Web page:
All that we had borrowed up to 1985 was around $5 billion, and we have paid about $16 billion; yet we are still being told that we owe about $28 billion. That $28 billion came about because of the injustice in the foreign creditors’ interest rates. If you ask me what is the worst thing in the world, I will say it is compound interest.7
In the late 1970s, the World Bank and International Monetary Fund began imposing “conditionalities” on loans to Third World debtor countries, requiring them to open up their capital markets, privatize their industries, and slash spending on social programs to insure that international lenders got their interest. By 2001, enough money had flowed back to First World banks from Third World debtors to pay the principal due on these loans six times over; but interest had consumed so much of those payments that the total debt actually quadrupled during the same period.88 In 1980, median income in the richest 10 percent of countries was 77 times greater than in the poorest 10 percent. By 1999, that gap had grown to 122 times greater. In December 2006, the United Nations released a reported titled “World Distribution of Household Wealth,” which concluded that 50 percent of the world’s population now owns only 1 percent of its wealth, while the richest 10 percent of adults owns 85 percent. Under current conditions, the debts of the poorer nations can never be repaid but will just continue to grow.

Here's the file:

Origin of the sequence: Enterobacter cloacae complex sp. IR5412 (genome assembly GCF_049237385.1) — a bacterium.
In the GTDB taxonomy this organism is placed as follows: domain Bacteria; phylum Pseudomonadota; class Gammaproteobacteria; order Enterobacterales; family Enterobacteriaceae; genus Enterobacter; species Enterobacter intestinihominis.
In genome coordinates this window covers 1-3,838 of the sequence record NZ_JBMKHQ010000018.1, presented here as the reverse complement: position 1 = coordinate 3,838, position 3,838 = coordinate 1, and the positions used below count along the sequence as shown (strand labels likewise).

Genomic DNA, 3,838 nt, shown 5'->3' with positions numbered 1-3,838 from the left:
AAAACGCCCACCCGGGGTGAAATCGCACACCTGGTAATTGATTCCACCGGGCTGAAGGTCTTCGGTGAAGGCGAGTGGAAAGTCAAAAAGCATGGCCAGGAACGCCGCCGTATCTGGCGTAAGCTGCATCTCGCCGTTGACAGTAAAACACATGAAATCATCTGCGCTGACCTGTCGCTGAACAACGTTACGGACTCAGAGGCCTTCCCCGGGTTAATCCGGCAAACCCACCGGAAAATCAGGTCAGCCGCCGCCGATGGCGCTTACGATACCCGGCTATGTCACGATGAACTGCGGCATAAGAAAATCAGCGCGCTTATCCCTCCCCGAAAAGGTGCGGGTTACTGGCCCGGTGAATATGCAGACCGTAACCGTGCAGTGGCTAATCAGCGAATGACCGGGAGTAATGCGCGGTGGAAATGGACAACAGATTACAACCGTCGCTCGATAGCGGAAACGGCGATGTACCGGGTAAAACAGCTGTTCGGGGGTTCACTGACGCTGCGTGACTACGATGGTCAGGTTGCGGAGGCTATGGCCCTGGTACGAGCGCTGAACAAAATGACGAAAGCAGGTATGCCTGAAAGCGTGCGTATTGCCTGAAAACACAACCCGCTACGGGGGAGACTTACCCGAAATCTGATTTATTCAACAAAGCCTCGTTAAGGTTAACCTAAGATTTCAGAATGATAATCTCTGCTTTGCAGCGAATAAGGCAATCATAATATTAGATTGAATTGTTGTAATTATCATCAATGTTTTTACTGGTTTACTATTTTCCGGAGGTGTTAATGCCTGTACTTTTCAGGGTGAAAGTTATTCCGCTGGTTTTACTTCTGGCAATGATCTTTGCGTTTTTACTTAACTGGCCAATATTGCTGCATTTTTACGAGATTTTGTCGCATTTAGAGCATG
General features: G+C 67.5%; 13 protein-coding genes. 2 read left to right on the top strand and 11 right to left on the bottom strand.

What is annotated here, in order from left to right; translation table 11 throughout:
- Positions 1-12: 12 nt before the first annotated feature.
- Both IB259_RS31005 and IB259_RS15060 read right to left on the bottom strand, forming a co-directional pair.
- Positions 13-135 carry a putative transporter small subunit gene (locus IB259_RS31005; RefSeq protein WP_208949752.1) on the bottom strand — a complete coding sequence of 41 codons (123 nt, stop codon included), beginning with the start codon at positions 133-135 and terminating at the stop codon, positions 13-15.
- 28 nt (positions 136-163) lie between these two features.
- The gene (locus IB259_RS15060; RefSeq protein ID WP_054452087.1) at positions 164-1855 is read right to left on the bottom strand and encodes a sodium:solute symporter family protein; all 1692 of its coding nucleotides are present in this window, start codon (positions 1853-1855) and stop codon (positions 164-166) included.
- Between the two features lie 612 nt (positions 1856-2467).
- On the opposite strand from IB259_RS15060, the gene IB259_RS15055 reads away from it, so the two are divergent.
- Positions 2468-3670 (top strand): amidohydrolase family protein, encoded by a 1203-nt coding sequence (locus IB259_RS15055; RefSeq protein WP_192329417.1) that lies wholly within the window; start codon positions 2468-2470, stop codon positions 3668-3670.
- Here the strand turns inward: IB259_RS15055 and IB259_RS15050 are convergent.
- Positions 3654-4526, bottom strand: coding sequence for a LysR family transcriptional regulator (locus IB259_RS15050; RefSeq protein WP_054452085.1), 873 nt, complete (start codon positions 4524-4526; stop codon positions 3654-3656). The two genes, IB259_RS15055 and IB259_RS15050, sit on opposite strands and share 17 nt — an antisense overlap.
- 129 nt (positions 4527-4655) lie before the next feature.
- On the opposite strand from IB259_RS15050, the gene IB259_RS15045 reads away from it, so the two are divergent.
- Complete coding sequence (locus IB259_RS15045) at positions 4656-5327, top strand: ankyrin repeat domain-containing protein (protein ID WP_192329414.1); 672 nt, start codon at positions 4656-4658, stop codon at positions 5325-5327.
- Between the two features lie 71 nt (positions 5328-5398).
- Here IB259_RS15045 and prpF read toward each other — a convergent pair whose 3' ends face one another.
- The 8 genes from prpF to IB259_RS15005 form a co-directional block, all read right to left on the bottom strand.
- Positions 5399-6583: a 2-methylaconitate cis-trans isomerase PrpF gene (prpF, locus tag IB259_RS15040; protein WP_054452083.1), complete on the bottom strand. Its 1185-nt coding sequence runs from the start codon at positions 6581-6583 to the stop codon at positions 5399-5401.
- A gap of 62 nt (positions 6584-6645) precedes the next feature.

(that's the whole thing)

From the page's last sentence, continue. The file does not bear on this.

Miracle or Crime?
What bankers call the “miracle” of compound interest is called “usury” under Islamic law and is considered a crime. In the sixteenth century, Martin Luther redefined “usury” to mean the taking of “excess” interest; but under Old English law, taking any amount of interest was a crime. Modern Islamic thinkers are not averse to a profitable return on investment if it takes the form of “profit-sharing,” with investors taking some risk and sharing in business losses; but the usurer gets his interest no matter what. In fact he does better when the borrower fails. The borrower who cannot afford to pay off his loans sinks deeper and deeper into debt, as interest compounds annually to the lender. In The Coming First World Debt Crisis (2006), Ann Pettifor gives this modernized definition of “usury”:
Usury is the practice of exalting money values over human and environmental values; of creating money at no cost and lending at rates of interest intended not to foster and maintain humanity or the ecosystem, but to
a) accumulate reserves of unearned income;